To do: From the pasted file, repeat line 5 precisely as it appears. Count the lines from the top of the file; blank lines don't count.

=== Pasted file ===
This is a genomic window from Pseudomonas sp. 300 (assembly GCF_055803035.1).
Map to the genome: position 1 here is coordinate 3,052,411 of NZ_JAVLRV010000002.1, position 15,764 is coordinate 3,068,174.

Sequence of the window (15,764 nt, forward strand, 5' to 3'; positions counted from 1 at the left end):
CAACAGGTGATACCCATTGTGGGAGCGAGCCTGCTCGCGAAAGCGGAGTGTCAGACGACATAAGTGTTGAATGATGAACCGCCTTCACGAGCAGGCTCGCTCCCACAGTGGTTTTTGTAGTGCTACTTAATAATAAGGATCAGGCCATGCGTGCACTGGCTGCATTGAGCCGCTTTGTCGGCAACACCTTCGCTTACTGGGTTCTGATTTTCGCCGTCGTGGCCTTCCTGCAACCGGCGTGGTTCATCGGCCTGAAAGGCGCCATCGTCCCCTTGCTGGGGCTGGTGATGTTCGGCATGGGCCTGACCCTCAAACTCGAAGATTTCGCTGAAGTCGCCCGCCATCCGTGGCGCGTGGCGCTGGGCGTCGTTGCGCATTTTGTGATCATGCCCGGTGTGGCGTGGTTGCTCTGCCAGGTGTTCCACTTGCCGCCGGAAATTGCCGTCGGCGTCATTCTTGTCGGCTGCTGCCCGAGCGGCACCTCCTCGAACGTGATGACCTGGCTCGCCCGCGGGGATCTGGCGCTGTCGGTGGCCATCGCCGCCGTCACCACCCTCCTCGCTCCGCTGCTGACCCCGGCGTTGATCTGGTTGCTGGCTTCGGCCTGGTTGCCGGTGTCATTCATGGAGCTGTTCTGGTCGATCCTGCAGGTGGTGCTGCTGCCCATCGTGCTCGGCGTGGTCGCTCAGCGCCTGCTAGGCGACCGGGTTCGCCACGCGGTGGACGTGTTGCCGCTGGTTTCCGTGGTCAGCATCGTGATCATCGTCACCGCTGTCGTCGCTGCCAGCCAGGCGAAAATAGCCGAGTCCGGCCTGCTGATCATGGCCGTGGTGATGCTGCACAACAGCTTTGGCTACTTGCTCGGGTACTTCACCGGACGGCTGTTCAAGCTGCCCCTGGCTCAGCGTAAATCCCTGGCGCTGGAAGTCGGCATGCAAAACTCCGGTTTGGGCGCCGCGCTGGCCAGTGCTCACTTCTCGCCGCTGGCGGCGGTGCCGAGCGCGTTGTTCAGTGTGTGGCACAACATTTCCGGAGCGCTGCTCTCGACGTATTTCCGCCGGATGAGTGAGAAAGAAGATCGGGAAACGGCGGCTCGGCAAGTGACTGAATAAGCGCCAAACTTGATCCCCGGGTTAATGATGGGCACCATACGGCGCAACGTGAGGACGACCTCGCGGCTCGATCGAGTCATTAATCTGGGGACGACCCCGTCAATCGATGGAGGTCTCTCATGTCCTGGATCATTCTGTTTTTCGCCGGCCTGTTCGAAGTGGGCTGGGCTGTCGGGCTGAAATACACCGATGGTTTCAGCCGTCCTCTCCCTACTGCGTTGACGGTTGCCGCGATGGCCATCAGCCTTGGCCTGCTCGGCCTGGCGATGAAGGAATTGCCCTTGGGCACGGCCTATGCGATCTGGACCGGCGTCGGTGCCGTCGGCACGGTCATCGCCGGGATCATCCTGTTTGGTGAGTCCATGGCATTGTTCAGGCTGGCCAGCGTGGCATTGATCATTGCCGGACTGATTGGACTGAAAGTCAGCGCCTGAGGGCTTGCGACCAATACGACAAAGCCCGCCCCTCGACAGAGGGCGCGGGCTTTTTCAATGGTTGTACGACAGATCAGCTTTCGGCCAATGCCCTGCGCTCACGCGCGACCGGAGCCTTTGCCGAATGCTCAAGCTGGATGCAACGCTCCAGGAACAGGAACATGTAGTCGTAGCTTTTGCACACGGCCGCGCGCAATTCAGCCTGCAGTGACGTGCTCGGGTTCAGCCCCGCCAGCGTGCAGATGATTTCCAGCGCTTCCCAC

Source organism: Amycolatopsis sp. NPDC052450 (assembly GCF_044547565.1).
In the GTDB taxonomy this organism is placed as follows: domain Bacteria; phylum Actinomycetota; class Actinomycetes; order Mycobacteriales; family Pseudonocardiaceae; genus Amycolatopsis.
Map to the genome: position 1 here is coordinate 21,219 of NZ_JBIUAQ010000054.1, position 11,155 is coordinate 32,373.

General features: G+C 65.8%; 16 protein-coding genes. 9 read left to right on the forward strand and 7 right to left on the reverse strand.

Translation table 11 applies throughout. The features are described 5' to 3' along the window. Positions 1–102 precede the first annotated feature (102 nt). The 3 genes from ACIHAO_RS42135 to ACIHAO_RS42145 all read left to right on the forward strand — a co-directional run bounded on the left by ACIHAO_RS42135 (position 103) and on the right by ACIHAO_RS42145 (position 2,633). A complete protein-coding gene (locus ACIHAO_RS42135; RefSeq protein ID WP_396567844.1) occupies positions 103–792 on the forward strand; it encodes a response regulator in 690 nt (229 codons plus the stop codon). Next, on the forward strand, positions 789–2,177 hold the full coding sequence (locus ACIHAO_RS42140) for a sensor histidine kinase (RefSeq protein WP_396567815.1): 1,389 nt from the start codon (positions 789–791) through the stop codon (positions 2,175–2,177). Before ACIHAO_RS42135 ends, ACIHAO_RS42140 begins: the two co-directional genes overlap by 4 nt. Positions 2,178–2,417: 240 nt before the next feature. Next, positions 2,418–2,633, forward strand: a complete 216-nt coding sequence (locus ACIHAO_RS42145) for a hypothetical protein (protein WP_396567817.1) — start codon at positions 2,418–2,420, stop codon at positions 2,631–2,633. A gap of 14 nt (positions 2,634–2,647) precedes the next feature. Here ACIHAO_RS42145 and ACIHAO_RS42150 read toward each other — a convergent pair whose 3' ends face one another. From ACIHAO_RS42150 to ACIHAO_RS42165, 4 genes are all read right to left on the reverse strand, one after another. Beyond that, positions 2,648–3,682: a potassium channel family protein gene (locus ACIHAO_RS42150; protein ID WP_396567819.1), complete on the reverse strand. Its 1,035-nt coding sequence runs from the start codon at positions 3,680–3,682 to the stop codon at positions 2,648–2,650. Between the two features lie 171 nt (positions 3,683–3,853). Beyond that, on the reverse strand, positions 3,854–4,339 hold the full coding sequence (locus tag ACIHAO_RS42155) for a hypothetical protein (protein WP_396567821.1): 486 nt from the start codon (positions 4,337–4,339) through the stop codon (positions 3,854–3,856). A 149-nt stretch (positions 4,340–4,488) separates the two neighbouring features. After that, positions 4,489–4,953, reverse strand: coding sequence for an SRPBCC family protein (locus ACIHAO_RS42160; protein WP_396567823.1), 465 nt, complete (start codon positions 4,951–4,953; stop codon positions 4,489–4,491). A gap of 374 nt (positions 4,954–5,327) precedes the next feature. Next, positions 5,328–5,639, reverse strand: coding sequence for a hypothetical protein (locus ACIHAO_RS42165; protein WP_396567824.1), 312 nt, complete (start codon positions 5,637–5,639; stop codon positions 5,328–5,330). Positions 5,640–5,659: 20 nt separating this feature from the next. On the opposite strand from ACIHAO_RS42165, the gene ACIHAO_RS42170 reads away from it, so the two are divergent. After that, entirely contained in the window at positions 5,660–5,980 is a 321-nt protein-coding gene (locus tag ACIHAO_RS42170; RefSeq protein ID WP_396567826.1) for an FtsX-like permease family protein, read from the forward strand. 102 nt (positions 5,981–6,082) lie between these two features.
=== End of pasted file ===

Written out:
Source organism: Amycolatopsis sp. NPDC052450 (assembly GCF_044547565.1).